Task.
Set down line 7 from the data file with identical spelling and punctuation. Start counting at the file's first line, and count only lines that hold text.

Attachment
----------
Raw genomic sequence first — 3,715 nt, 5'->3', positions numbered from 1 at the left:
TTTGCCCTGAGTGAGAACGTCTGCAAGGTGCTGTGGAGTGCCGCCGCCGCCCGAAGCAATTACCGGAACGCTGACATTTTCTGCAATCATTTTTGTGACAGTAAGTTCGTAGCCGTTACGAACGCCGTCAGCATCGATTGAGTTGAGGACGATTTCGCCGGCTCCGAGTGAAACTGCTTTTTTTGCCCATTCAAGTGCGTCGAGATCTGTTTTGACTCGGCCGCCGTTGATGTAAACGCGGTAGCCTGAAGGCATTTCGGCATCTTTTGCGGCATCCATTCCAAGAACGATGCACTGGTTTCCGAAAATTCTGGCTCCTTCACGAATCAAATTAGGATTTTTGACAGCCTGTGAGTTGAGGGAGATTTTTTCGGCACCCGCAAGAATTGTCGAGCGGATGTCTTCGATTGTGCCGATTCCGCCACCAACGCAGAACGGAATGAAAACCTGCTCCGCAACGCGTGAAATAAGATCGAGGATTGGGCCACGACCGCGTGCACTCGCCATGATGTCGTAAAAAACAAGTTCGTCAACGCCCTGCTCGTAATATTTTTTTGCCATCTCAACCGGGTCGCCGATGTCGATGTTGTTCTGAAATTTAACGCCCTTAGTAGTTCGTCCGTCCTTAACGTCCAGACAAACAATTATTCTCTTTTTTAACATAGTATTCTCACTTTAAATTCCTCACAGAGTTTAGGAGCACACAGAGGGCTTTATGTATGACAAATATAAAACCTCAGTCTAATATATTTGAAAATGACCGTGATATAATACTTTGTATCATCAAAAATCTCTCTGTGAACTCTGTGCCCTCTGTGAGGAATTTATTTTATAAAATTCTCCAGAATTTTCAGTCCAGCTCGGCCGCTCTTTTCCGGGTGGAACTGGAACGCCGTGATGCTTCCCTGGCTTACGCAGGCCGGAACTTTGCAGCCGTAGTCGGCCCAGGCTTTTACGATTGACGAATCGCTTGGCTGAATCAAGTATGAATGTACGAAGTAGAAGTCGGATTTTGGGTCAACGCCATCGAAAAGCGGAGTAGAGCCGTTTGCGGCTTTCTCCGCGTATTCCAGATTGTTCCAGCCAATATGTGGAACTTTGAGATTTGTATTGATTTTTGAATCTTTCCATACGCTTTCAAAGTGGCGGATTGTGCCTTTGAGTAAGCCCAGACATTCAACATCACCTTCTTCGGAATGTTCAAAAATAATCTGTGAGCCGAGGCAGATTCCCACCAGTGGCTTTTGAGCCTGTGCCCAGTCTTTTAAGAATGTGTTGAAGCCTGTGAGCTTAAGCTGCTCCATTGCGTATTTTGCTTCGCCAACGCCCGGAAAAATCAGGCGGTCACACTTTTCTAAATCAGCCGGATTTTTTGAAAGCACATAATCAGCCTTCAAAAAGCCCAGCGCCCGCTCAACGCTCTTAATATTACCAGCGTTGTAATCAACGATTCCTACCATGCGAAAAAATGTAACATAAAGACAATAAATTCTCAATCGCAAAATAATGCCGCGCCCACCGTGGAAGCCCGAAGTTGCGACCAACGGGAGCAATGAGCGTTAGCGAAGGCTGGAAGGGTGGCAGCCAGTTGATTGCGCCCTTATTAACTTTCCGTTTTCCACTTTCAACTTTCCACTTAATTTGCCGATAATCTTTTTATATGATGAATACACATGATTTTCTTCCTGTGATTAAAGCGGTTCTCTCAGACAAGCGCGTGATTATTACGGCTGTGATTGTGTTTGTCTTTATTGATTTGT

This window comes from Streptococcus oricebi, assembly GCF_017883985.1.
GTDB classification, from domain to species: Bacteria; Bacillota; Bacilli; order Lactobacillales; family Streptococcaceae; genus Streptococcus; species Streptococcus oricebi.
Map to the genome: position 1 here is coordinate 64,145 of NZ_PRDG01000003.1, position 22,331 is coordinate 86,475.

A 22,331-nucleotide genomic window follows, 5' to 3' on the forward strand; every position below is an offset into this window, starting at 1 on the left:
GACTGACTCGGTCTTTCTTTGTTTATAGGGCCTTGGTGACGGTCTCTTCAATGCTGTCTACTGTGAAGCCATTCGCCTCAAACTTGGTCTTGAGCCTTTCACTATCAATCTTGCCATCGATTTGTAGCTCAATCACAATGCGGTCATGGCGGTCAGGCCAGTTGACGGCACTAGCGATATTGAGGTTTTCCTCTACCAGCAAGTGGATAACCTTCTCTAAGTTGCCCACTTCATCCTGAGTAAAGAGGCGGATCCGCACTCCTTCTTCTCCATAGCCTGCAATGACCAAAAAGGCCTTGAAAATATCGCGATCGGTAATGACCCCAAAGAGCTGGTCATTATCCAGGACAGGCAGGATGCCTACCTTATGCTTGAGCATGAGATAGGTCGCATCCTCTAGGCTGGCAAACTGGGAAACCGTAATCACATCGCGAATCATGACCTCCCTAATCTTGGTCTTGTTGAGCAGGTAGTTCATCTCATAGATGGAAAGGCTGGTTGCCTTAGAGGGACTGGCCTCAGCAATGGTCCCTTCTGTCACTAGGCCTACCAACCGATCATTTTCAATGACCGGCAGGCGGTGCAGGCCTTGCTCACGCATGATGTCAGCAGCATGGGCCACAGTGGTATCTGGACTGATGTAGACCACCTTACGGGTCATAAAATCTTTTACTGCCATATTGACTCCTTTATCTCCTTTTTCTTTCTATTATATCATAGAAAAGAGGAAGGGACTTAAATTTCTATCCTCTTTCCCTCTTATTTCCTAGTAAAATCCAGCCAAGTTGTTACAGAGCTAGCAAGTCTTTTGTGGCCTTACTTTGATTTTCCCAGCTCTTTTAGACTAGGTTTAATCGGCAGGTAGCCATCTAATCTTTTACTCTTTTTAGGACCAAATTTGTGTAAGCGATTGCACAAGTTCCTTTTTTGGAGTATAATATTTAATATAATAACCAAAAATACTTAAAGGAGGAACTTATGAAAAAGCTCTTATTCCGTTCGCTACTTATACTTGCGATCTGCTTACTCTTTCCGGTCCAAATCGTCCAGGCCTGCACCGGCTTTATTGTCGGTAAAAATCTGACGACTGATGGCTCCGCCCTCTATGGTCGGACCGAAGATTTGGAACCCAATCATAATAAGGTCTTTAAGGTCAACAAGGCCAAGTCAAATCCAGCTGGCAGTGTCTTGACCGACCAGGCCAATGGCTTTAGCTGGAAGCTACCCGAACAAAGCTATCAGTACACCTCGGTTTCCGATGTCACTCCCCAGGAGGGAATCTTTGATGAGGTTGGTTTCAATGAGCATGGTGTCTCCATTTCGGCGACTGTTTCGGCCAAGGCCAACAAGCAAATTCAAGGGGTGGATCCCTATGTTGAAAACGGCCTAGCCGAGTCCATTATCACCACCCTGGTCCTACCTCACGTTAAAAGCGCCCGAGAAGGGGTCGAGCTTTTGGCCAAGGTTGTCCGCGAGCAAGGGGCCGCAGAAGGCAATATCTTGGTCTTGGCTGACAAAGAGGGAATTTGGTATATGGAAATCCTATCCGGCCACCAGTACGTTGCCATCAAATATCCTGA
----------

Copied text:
GACTGACTCGGTCTTTCTTTGTTTATAGGGCCTTGGTGACGGTCTCTTCAATGCTGTCTACTGTGAAGCCATTCGCCTCAAACTTGGTCTTGAGCCTTTCACTATCAATCTTGCCATCGATTTGTAGCTCAATCACAATGCGGTCATGGCGGTCAGGCCAGTTGACGGCACTAGCGATATTGAGGTTTTCCTCTACCAGCAAGTGGATAACCTTCTCTAAGTTGCCCACTTCATCCTGAGTAAAGAGGCGGATCCGCACTCCTTCTTCTCCATAGCCTGCAATGACCAAAAAGGCCTTGAAAATATCGCGATCGGTAATGACCCCAAAGAGCTGGTCATTATCCAGGACAGGCAGGATGCCTACCTTATGCTTGAGCATGAGATAGGTCGCATCCTCTAGGCTGGCAAACTGGGAAACCGTAATCACATCGCGAATCATGACCTCCCTAATCTTGGTCTTGTTGAGCAGGTAGTTCATCTCATAGATGGAAAGGCTGGTTGCCTTAGAGGGACTGGCCTCAGCAATGGTCCCTTCTGTCACTAGGCCTACCAACCGATCATTTTCAATGACCGGCAGGCGGTGCAGGCCTTGCTCACGCATGATGTCAGCAGCATGGGCCACAGTGGTATCTGGACTGATGTAGACCACCTTACGGGTCATAAAATCTTTTACTGCCATATTGACTCCTTTATCTCCTTTTTCTTTCTATTATATCATAGAAAAGAGGAAGGGACTTAAATTTCTATCCTCTTTCCCTCTTATTTCCTAGTAAAATCCAGCCAAGTTGTTACAGAGCTAGCAAGTCTTTTGTGGCCTTACTTTGATTTTCCCAGCTCTTTTAGACTAGGTTTAATCGGCAGGTAGCCATCTAATCTTTTACTCTTTTTAGGACCAAATTTGTGTAAGCGATTGCACAAGTTCCTTTTTTGGAGTATAATATTTAATATAATAACCAAAAATACTTAAAGGAGGAACTTATGAAAAAGCTCTTATTCCGTTCGCTACTTATACTTGCGATCTGCTTACTCTTTCCGGTCCAAATCGTCCAGGCCTGCACCGGCTTTATTGTCGGTAAAAATCTGACGACTGATGGCTCCGCCCTCTATGGTCGGACCGAAGATTTGGAACCCAATCATAATAAGGTCTTTAAGGTCAACAAGGCCAAGTCAAATCCAGCTGGCAGTGTCTTGACCGACCAGGCCAATGGCTTTAGCTGGAAGCTACCCGAACAAAGCTATCAGTACACCTCGGTTTCCGATGTCACTCCCCAGGAGGGAATCTTTGATGAGGTTGGTTTCAATGAGCATGGTGTCTCCATTTCGGCGACTGTTTCGGCCAAGGCCAACAAGCAAATTCAAGGGGTGGATCCCTATGTTGAAAACGGCCTAGCCGAGTCCATTATCACCACCCTGGTCCTACCTCACGTTAAAAGCGCCCGAGAAGGGGTCGAGCTTTTGGCCAAGGTTGTCCGCGAGCAAGGGGCCGCAGAAGGCAATATCTTGGTCTTGGCTGACAAAGAGGGAATTTGGTATATGGAAATCCTATCCGGCCACCAGTACGTTGCCATCAAATATCCTGA